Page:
The invention provides a method of promoting protein production by culturing a protein-producing cell in a hypertonic medium, that is, a medium having an osmolarity of at least 340 milliosmoles, preferably having an osmolarity within the range of 340 and 450 milliosmoles, and most preferably about 360 milliosmoles. Preferred media are conventional growth media, e.g., Eagle's media, made hypertonic by the addition of increased amounts of amino acids, preferably twice the normal amino acid content. These amino acids may be added batchwise or on a continuous basis. Conventional medium may be periodically infused with excess amino acids to produce amino acid concentrations greater than those normally employed. Alternatively, a previously prepared hypertonic medium may be continuously or intermittently passed through the culture. Improvement in protein production is also achieved in a batch culture using hypertonic medium. Any protein-producing cell can benefit from the invention, but genetically modified cells are preferred.
While the method of the invention is generally useful for increasing protein production from conventional protein-producing cell cultures, it is particularly useful when the protein-producing cells are encapsulated within a plurality of capsules having a permeable membrane defining an intracapsular volume. The capsule membrane may include a polymer containing a plurality of primary amine groups salt-bonded to an acidic polysaccharide. The preferred acidic polysaccharide is alginate, while the preferred polymer containing a plurality of primary amine groups is a polypeptide, most preferably polylysine or polyornithine.
The invention includes an improved growth medium for promoting protein production. This medium contains essential salts, nutrients and amino acids necessary for cell growth and mitosis, as do media such as Eagle's modified media, but are modified by the addition of excess amino acids sufficient to increase the osmolarity of the medium to at least about 340 miliosmoles, preferably between about 340 and 450 milliosmoles, and most preferably about 360 milliosmoles. Media embodying the invention promote increased protein production without affecting adversely viability of the cells or their growth rate.DESCRIPTION
The method and medium of the invention are based on the discovery that, in contrast to conventional belief, hypertonic media can promote protein, particularly antibody, production without damaging the viability of the cells. Exceptional antibody yields, having higher specific activity or purity than had previously been possible, are obtained following the teaching of the invention, in either small volume cultures or large, high cell density, production sized cultures.
Early experiments on the effect of sodium chloride concentration on HeLa and mouse fibroblast cells led to the conclusion that 290 to 330 milliosmoles was the optimum tonicity range for growth of animal cell culture. However, if one uses the method of the invention, one can achieve antibody yields of 50% of secreted protein, and yields of up to 62% are possible. Because of the high antibody concentration in the secreted protein, purification of the antibody is facilitated, thereby alleviating many of the problems associated with antibody purification and reducing the cost of such purification. Hypertonic media are particularly useful for culturing hybridomas, myelomas, and other continuous mammalian cell protein-producing cultures, yielding higher protein production or secretion levels than is possible with conventional media. Myelomas can be genetically modified to promote production of specific proteins.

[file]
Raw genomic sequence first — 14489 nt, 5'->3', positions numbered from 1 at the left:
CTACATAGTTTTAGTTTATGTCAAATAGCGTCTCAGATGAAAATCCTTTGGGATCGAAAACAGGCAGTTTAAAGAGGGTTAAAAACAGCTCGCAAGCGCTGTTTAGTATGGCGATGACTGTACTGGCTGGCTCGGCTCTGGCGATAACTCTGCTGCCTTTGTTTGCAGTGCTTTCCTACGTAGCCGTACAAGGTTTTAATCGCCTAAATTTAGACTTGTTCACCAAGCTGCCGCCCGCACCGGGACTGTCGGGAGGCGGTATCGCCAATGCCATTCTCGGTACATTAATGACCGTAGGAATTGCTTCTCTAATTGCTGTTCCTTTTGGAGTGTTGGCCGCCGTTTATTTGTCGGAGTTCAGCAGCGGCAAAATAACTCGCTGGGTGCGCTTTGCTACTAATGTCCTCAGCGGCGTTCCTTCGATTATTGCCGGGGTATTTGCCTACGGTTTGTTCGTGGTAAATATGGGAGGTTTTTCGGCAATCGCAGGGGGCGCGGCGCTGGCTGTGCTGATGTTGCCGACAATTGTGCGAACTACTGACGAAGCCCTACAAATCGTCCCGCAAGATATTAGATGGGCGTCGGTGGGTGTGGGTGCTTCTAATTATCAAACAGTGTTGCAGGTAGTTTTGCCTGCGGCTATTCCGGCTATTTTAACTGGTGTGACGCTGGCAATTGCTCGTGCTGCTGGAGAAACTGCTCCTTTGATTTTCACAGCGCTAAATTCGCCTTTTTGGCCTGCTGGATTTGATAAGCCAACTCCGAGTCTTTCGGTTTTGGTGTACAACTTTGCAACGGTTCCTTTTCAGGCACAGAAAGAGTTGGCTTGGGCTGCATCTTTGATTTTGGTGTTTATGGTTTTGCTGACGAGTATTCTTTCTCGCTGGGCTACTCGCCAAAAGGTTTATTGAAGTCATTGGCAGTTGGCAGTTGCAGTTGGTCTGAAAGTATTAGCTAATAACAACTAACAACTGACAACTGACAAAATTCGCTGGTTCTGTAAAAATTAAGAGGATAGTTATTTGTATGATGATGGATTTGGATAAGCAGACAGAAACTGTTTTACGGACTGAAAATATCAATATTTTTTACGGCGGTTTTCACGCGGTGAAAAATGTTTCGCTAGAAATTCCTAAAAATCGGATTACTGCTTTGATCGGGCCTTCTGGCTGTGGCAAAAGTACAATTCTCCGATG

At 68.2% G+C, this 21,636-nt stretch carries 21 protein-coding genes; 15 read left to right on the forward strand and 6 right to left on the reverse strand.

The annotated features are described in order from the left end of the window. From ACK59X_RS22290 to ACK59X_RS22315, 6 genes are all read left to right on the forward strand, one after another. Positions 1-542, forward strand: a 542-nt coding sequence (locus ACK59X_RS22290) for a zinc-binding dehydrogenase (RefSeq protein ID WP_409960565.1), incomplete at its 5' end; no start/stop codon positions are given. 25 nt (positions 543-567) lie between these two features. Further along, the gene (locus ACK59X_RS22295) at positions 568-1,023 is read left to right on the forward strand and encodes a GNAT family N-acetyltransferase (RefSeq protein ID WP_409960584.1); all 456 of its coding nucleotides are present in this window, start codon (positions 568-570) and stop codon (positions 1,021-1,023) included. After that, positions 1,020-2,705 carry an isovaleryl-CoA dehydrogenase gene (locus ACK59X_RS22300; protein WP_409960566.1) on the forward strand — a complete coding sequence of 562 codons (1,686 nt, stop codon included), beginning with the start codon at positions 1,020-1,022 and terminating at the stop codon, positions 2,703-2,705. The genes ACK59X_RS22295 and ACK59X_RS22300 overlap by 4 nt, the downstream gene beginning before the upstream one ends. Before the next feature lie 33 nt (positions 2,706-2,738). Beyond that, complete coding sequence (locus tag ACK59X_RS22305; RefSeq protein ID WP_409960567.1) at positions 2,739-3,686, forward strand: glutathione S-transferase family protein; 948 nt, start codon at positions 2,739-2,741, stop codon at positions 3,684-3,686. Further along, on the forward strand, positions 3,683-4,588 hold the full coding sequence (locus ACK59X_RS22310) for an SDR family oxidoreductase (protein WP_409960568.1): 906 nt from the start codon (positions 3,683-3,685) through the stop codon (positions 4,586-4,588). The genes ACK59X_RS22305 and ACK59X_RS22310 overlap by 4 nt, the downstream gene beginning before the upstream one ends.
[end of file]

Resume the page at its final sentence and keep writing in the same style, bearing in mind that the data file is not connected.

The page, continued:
Protein-producing cells for use in the invention may be grown in large cultures having cell densities on the order of 10.sup.8 cells/ml in accordance with the procedures disclosed in U.S. Pat. No: 4,352,883, U.S. Pat. No. 4,409,331, and copending application Ser. No. 579,493 filed on even date herewith, the disclosures of which are incorporated herein by reference. Briefly, the U.S. Pat. Nos. 4,352,583 and 4,409,331 disclose methods of encapsulating healthy, viable cells and methods of harvesting substances produced by the cells. Ser. No. 579,493 discloses that extraordinarily high cell densities may be achieved in encapsulated cultures using conventional media if the oxygen and carbon dioxide requirements are met by sparging a gas of defined oxygen and carbon dioxide content directly through an encapsulated culture. Employing these techniques, cultures having a volume on the order of 30 liters and a cell density of 10.sup.8 cells/ml have been produced. Using the process of this invention, such cultures have produced on the order of 3-6 grams of monoclonal antibody.